was both a friend and close follower of Socrates.
Politically, he was a supporter of Athenian democracy and, as a result, suffered
persecution when the democracy was temporarily deposed after the defeat of
Athens at the hands of Sparta. By the time of
Socrates' trial Chaerephon was no longer living.
Given that Plato and
Xenophon both report the story of the Delphic
oracle's pronouncement and that many at the trial would have known if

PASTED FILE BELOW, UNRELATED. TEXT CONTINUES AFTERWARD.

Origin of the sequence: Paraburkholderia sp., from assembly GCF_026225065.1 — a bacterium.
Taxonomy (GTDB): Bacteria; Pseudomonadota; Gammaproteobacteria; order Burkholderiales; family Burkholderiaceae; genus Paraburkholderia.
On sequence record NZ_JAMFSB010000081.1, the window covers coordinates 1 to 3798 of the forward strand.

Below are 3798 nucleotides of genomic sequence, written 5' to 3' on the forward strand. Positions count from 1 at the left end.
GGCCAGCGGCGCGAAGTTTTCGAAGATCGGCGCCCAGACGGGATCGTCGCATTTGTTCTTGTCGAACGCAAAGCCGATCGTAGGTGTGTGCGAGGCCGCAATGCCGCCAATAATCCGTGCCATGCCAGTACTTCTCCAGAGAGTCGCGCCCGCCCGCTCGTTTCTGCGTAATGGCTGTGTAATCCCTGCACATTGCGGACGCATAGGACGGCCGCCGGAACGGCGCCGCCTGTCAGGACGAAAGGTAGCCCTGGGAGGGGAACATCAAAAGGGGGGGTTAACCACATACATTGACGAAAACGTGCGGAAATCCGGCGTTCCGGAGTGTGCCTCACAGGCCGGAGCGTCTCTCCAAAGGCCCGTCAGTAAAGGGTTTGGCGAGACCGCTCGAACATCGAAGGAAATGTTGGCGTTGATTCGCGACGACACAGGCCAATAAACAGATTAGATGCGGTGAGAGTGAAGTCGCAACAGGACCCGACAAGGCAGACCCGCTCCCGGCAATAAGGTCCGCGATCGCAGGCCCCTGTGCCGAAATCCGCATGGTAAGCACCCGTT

the story wasn't true we have little reason to doubt it. All of this of course
sets the stage for Socrates' irony. He denies
he is wise but it is quite obvious he "knows" much more than most folks!
How is all this to be reconciled? Socrates is
wise only in the sense that he fully understands the limits of his